June is typically the month where the number of new real estate listings begins to slow. The number of sales follow. Summer is on the way and sellers and buyers head off to the cottage, the coast and parts unknown, at least parts not here, sending real estate into a summer slumber.
Of course, this year is not typical. January and February saw an extremely early start to the spring market. Then in March the real estate market began a general cooling due to interest rate hikes and buyer reticence. In March, April and May as a result, we witnessed listings lasting longer on the market and home prices falling. So, what happened in June?
The volume of new listings increased by about 20% in June. But interestingly, many of the other indicators stayed the same. The average number of days that a listing stayed on the market remained at 14. The average list price was near constant, as was the average selling price. But here’s the big news — the metric that bucks the tend happening in the majority of Ontario real estate markets — the number of sales more than doubled!
It seems that home buyers just couldn’t stay away from some of the excellent real estate that Waterloo Region has to offer. Whereas 90 homes sold through the Kitchener Waterloo Real Estate Board in the rural towns and townships in May, June saw 185 homes sell. What’s going on?
I’ve been predicting Waterloo Region home prices to stabilize over the summer months and then in Autumn to continue a slow rise north. (This prediction does not take into account any further interest rate hikes. If hikes happen, the market will cool.) So with prices and other indicators remaining pretty much unchanged since May and the number of sales doubling, have prices stabilized already? Time will tell.
Here are the stats:
There are currently 120 homes listed for sale with the Kitchener Waterloo Real Estate Board in the rural towns and townships.
The average list price for homes listed in Rural Waterloo Region is $1,272,426.
The Median list price for homes currently listed for sale in Rural Waterloo Region is $977,450.
Last month, there were 185 homes sold through the Kitchener Waterloo Real Estate Board in the rural towns and townships.
The average list price for homes sold in Rural Waterloo Region last month was $973,646.
The average sold price was $1,083,688.
This represents 13.04% over list price.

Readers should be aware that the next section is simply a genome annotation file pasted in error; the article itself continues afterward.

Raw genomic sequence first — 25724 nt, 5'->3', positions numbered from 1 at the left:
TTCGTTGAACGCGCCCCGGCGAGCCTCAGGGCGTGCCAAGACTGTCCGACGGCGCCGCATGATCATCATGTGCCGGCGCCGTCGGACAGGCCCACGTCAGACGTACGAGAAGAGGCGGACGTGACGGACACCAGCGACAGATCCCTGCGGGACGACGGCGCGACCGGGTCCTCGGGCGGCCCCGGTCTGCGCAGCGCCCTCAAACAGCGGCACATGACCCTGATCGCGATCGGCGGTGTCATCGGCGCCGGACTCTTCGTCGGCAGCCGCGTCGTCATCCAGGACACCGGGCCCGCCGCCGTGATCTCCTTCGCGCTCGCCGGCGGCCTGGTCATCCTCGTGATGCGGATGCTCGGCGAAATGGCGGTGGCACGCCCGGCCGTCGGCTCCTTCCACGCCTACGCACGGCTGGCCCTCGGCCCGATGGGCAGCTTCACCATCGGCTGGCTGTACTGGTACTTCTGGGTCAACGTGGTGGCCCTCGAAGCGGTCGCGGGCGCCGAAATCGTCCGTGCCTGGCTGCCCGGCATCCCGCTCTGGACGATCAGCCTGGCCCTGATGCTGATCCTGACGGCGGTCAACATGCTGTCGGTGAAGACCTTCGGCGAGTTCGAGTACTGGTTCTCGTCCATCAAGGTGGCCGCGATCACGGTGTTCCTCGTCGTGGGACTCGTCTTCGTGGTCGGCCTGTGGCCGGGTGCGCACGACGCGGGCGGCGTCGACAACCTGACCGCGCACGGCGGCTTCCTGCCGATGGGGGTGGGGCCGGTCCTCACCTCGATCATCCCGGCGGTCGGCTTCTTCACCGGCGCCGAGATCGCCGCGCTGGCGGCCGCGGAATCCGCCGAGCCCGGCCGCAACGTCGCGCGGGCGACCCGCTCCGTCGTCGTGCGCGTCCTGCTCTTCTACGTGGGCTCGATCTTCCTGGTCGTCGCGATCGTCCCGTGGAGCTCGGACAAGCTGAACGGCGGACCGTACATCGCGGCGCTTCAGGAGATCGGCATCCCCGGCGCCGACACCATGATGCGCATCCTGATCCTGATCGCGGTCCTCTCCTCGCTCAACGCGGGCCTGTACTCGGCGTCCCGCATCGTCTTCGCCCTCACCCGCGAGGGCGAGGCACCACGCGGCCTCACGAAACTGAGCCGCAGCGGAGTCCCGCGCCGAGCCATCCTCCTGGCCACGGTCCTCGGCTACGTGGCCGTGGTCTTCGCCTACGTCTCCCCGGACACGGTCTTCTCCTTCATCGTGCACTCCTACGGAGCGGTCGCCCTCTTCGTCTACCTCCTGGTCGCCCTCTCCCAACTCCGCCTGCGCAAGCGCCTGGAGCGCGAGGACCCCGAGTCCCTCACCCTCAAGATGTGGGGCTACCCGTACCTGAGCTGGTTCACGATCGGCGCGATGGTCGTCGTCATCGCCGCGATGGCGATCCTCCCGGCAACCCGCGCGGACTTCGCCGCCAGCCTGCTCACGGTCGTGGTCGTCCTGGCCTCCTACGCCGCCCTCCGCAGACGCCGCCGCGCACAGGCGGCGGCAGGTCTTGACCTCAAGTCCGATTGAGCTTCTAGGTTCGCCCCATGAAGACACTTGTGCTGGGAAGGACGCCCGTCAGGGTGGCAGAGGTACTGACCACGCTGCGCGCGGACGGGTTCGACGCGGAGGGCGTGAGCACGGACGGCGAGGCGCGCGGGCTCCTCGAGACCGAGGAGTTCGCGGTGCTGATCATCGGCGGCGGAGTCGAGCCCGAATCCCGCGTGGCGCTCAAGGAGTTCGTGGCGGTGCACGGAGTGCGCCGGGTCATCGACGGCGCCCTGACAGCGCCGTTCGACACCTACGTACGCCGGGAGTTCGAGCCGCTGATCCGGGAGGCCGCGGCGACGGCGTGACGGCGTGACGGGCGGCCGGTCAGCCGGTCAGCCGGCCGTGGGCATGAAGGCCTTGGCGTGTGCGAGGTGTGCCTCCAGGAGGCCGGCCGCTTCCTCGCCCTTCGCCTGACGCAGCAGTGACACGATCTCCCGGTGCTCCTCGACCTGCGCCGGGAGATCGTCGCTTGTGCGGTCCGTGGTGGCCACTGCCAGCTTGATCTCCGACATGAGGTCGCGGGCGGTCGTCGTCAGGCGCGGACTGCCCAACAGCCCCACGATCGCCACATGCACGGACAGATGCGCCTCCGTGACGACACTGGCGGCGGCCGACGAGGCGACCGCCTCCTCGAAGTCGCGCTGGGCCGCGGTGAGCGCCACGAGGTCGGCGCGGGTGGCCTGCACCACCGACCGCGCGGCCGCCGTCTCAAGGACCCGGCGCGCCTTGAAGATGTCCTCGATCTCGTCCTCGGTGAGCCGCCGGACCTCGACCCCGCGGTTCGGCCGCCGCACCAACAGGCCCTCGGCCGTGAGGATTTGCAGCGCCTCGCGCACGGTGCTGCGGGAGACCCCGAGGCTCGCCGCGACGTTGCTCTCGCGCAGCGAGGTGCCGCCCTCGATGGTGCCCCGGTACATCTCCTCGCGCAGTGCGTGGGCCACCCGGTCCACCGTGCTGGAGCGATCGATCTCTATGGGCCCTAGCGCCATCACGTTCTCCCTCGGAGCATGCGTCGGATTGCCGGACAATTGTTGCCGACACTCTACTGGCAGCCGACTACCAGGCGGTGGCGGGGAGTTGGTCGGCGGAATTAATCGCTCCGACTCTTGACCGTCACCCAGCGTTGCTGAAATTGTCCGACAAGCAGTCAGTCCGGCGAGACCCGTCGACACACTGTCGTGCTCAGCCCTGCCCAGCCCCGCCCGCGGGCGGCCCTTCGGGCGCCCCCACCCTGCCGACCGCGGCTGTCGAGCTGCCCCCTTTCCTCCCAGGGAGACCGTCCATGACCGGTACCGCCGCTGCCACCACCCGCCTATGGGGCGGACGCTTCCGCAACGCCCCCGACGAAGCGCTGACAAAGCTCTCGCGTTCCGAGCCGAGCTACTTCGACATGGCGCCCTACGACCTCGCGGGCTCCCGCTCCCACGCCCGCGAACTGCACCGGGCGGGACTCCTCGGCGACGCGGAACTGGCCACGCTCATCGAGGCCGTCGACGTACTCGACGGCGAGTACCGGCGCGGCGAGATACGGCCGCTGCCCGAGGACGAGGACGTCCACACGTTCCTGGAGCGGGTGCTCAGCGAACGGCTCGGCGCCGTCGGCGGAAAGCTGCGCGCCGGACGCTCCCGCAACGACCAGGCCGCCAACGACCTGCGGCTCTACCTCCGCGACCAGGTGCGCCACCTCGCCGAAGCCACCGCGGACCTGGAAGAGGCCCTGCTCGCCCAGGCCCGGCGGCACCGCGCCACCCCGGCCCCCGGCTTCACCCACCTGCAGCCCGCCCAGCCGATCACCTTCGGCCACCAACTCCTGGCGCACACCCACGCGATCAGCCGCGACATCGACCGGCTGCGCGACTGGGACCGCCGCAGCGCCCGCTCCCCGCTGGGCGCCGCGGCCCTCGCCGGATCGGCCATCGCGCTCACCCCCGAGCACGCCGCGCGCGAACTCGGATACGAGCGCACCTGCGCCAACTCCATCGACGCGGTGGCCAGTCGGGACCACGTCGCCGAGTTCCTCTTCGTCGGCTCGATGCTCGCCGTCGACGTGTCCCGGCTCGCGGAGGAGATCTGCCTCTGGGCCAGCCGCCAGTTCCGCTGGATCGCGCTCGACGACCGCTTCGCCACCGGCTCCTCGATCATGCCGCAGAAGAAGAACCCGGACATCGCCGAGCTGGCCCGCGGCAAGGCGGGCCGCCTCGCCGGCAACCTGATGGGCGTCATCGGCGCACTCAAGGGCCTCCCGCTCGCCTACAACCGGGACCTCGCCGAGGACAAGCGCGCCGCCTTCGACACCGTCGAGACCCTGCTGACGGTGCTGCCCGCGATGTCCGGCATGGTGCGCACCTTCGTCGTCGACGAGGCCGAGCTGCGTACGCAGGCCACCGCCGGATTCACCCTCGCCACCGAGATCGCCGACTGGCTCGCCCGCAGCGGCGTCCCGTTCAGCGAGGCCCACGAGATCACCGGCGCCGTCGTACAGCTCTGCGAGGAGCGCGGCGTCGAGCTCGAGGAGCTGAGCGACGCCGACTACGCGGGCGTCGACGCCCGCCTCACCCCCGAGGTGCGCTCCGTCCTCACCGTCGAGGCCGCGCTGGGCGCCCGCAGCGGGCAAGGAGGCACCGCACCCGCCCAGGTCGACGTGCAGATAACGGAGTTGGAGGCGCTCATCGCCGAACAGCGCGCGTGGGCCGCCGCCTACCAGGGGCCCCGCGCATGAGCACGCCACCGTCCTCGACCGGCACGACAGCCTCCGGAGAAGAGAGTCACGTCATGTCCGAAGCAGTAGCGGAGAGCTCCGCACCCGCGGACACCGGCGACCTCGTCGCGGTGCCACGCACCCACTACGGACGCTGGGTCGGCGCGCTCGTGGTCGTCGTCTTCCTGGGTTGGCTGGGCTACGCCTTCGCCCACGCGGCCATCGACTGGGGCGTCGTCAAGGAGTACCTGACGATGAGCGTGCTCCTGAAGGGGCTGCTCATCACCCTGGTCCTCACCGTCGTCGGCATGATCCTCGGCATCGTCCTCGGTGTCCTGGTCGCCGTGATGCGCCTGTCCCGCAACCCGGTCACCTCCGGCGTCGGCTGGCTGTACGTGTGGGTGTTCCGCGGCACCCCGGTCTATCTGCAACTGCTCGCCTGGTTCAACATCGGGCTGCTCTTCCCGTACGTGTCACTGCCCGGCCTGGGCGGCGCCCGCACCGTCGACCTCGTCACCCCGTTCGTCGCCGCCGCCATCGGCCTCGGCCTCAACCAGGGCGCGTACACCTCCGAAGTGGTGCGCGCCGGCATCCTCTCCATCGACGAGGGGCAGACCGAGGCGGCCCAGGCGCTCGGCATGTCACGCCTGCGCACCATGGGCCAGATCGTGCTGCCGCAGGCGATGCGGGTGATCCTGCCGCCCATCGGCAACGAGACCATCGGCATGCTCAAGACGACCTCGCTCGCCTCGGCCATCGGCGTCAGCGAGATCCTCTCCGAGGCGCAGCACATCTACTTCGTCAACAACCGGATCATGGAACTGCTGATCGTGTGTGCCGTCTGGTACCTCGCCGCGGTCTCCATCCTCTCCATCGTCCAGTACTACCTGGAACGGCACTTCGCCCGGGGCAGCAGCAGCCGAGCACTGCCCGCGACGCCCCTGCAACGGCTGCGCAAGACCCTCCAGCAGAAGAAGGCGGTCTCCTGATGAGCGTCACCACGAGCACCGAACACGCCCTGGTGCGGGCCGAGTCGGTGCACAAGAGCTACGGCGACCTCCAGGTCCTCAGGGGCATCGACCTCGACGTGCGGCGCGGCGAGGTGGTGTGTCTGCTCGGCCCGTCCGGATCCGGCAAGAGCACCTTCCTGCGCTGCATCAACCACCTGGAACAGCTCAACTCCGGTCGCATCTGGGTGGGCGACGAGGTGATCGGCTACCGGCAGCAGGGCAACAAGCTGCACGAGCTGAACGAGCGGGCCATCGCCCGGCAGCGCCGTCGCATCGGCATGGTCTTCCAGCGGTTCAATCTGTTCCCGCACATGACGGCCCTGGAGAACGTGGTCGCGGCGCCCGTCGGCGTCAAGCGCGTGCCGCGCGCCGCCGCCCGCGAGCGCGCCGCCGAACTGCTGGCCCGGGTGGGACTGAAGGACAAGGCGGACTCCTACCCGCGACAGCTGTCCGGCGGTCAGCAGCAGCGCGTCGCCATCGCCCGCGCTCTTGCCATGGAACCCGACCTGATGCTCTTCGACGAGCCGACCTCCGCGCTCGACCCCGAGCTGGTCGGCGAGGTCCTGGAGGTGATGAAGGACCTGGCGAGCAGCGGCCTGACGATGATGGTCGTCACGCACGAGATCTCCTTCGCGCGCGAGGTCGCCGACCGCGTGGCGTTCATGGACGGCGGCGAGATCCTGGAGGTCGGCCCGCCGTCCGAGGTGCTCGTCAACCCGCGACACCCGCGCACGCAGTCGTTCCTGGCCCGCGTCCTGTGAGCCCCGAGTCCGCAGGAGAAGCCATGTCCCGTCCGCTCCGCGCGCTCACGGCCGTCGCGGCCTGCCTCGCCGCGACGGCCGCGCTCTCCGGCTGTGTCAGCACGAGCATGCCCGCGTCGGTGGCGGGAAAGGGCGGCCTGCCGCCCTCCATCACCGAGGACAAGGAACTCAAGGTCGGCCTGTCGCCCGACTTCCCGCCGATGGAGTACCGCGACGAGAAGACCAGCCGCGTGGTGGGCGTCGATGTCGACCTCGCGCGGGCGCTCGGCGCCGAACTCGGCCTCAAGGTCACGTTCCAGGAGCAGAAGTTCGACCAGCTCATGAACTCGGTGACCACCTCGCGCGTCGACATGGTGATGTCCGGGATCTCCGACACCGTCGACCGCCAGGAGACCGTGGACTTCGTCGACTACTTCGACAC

The average days on market for these sales was 14.
The median days on market was 9.
The median list price for homes sold in Rural Waterloo Region last month was $899,000.
The median sold price was $990,000.
This represents 11.64% over list price.
Now that we are halfway through the year and the extreme price gains made during the wintertime have been taken back during the corrections in the spring, is it too soon to predict that we have found a new balance? Normally, the real estate market goes into a bit of a summer slumber. Will that happen this year?
The sale price to list price ratio is an excellent indicator of buyer demand. Like rising prices, this ratio peaked in February, began falling in March. June saw this ratio remain near 13% in the Rural regions of Waterloo, whereas currently in the cities of Kitchener Waterloo, the sale price to list price ratio has fallen to about 7%. The rural market is a lot hotter than the city market!
There has been a lot of talk about interest rates increasing by another .75% this summer. If that happens, it will be a cool real estate summer.
Finally, it’s important to point out that real estate reporting is often in the aggregate. Real estate reporting highlights the trends and the averages, the medians, sales volumes, ratios… What real estate reporting does not do is consider what is happening locally, at a granular level. Clearly every real estate market though at least somewhat connected to each other, is unique. What’s happening in the downtown Toronto one-bedroom condo market may be very different to what is happening with the Conestogo or Breslau 3,000 square-foot home market..
Demand for homes in rural Waterloo Region clearly remains high. It remains a seller’s market. Although the situation is improving for home buyers, we still have a supply/demand imbalance that has not fully corrected.